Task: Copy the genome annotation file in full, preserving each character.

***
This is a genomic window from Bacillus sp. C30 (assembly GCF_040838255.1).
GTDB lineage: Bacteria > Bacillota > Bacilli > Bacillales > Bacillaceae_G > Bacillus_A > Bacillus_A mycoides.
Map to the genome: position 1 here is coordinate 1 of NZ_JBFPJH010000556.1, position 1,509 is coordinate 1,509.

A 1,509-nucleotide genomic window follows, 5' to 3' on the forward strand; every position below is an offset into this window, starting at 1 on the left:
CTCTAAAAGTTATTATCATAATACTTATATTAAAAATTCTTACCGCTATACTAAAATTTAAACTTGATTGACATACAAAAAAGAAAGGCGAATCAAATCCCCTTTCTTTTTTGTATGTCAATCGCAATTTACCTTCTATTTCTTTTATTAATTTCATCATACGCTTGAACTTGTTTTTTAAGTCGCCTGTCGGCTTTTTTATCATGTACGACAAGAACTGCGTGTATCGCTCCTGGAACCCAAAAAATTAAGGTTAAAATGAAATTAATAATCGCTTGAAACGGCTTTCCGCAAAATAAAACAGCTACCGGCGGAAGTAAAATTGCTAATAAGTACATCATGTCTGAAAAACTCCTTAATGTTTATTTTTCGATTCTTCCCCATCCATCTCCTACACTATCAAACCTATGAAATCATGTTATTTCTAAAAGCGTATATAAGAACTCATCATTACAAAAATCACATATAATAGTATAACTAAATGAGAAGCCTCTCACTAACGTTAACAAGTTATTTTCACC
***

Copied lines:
This is a genomic window from Bacillus sp. C30 (assembly GCF_040838255.1).
GTDB lineage: Bacteria > Bacillota > Bacilli > Bacillales > Bacillaceae_G > Bacillus_A > Bacillus_A mycoides.
Map to the genome: position 1 here is coordinate 1 of NZ_JBFPJH010000556.1, position 1,509 is coordinate 1,509.

A 1,509-nucleotide genomic window follows, 5' to 3' on the forward strand; every position below is an offset into this window, starting at 1 on the left:
CTCTAAAAGTTATTATCATAATACTTATATTAAAAATTCTTACCGCTATACTAAAATTTAAACTTGATTGACATACAAAAAAGAAAGGCGAATCAAATCCCCTTTCTTTTTTGTATGTCAATCGCAATTTACCTTCTATTTCTTTTATTAATTTCATCATACGCTTGAACTTGTTTTTTAAGTCGCCTGTCGGCTTTTTTATCATGTACGACAAGAACTGCGTGTATCGCTCCTGGAACCCAAAAAATTAAGGTTAAAATGAAATTAATAATCGCTTGAAACGGCTTTCCGCAAAATAAAACAGCTACCGGCGGAAGTAAAATTGCTAATAAGTACATCATGTCTGAAAAACTCCTTAATGTTTATTTTTCGATTCTTCCCCATCCATCTCCTACACTATCAAACCTATGAAATCATGTTATTTCTAAAAGCGTATATAAGAACTCATCATTACAAAAATCACATATAATAGTATAACTAAATGAGAAGCCTCTCACTAACGTTAACAAGTTATTTTCACC